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Working from Home Can Be a Great Idea - Maybe

Updated on March 18, 2013

Your Home Office


Coworking May be a Good Alternative

Working from home, whether it's your house or apartment has tremendous appeal for some people. Every time you turn on the radio, you hear an ad pushing this or that work-from-home business. Working from home can have definite advantages, especially financial ones.

It can also be horrible.

Advantages of Working from Home

Working from home has one immediate advantage: low overhead expense. Not only do you forego rent or an additional mortgage payment, but you can legitimately write off part of your home expenses for business use on your tax return. Caution: the IRS gets very squirrely about home-office deductions. Be conservative, and be guided by your accountant. A rule to live by: never mess with the IRS.

There are other money-saving realities of working from home: save on gas; save on dry-cleaning ( business attire is required only if a client comes to visit); and you save on all of the expenses of maintaining an off-premises business, such as utilities, repairs, landscaping, snow removal, etc., because they are already factored into your home maintenance costs. Working from home also has distinct advantages, depending on your own needs. If you are a single parent, being there for your kids at the beginning or end of the school day is a gift for you and your kids. Waiting for the repairman—a reality of life. A broken refrigerator, washer, dryer, or a leaking roof all need attention, and your presence is required. You don’t need to take time off from the office because you are in your office. Some aspects of your personal life are also enhanced by working out of the house. You can hit the treadmill at mid-day, and who’s to notice?

It’s impossible to list all of the possible of types of businesses and professions that can be conducted from home because they are obvious—to you. Only you can decide if your home is the appropriate venue for your business or practice. Some businesses can start from home and migrate to a new location when circumstances, and budget, dictate. Whether the physical design of your home allows for appropriate meetings with clients is a key consideration. But, if your business is one that requires no specific location for meeting with people, you’re in luck. Very important: make sure to check your local zoning codes to make certain that your business is appropriate for running out of a residence. If you see virtually no clients at all, you don’t have a problem. But some professions that are client intensive are traditional occupations for a zoning blessing, even in a residential area, such as professional practices. This varies from state to state and from town to town, but the usual list of work from home businesses that are okay with the zoning folks include physicians, dentists, chiropractors, accountants, lawyers, and so on. And the list goes on. Check with your town hall. It’s easier to call them than to fight them.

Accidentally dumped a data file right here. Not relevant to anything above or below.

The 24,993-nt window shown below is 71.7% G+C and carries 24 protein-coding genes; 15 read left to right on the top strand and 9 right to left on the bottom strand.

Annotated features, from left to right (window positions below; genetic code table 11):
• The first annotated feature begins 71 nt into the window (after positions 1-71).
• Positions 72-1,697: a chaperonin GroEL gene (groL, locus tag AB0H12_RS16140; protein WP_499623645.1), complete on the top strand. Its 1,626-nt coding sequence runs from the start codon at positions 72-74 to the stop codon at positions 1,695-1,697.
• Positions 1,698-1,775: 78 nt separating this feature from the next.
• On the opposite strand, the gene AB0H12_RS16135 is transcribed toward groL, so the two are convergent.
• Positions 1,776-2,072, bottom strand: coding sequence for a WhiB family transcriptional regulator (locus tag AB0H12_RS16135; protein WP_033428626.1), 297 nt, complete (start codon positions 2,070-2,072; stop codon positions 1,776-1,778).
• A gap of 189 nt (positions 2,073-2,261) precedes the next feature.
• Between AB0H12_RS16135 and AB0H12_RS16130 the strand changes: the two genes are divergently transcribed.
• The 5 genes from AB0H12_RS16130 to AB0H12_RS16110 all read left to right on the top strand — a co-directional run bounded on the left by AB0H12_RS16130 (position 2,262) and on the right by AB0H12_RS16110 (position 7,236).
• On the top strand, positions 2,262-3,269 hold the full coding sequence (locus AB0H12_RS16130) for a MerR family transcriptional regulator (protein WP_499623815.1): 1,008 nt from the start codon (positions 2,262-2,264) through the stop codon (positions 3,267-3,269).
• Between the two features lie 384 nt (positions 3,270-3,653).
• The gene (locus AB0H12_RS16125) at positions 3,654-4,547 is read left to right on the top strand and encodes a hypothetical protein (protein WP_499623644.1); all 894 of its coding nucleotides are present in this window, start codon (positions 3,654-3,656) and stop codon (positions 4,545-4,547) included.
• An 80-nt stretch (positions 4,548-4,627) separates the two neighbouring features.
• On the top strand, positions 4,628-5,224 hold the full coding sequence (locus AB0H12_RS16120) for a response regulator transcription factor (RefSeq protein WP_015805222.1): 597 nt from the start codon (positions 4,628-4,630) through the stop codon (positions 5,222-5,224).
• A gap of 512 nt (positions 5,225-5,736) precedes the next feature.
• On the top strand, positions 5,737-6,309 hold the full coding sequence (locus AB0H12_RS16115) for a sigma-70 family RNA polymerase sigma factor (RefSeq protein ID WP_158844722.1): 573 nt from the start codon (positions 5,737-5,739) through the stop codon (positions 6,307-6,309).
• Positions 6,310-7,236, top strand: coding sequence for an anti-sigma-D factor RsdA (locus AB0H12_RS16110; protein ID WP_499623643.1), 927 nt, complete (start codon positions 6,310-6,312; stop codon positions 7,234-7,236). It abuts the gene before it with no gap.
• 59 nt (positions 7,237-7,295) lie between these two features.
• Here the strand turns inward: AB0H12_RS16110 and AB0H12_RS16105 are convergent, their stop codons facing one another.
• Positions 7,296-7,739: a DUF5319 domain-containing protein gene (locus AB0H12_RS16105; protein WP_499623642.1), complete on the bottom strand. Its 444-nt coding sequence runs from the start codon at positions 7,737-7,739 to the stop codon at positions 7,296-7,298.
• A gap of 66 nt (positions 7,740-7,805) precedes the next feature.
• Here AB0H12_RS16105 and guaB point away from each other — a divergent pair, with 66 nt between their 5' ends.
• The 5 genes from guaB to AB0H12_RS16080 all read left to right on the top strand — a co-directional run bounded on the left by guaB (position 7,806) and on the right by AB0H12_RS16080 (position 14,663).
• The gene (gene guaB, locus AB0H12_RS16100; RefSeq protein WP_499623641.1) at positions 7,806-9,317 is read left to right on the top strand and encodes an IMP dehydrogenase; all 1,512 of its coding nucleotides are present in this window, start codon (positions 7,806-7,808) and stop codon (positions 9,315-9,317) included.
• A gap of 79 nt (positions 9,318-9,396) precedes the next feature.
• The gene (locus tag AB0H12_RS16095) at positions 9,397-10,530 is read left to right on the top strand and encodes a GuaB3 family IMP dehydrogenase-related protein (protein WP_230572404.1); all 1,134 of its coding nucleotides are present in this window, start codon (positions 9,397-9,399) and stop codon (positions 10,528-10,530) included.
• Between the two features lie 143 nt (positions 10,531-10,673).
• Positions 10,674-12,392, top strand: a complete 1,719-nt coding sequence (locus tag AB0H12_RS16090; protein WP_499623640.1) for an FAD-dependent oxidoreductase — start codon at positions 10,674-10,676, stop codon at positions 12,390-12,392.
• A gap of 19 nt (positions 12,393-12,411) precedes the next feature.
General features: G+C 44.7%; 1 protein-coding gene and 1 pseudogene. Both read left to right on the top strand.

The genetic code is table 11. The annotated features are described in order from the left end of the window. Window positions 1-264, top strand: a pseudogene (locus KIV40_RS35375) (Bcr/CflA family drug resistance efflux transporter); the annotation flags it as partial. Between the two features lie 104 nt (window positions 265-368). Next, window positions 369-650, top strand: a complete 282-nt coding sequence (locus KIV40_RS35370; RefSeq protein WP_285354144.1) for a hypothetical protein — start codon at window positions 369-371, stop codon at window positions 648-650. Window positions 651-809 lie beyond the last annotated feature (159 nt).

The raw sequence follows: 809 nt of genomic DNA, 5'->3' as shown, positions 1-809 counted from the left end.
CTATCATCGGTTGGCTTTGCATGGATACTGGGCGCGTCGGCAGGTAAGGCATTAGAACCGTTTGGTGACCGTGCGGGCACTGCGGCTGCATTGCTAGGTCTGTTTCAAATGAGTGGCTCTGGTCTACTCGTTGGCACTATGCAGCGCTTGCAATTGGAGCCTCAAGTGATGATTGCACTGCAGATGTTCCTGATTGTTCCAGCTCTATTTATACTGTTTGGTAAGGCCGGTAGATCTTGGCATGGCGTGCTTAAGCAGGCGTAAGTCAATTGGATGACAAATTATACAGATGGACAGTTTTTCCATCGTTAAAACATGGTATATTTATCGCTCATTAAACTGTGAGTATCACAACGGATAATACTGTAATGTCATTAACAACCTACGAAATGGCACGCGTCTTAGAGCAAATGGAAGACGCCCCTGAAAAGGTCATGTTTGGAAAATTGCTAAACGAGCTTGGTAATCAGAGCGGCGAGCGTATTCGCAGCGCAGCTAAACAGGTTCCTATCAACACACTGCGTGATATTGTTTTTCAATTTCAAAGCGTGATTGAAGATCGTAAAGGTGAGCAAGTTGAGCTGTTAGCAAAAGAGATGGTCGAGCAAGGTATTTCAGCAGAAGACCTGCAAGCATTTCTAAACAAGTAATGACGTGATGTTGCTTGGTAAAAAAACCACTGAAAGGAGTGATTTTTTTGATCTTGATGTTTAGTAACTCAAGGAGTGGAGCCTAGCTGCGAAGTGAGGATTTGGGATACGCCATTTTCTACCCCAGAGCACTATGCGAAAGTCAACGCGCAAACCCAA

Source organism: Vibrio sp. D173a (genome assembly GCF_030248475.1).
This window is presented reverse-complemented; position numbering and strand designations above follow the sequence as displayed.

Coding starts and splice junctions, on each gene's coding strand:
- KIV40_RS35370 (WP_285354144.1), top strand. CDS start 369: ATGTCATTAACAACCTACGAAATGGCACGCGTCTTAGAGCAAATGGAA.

Challenges of Working from Home

There are challenges, not necessarily disadvantages, because whether you can live and work with these details is entirely personal. Some writers, like the deservedly rich and famous novelist Nelson DeMille, found that working from his house (large as it is) didn’t suit him, so he goes to an office every day to do his writing. Different strokes for different folks.


Distractions are the biggest challenge of working where you live. There are always chores that scream at you to drop work and handle them. As you walk from one part of your home to another you pass by countless items that scream: “handle me!” But these numerous tasks that really are nothing more than distractions, and there is one best way to handle them: write them down and schedule a time to handle them.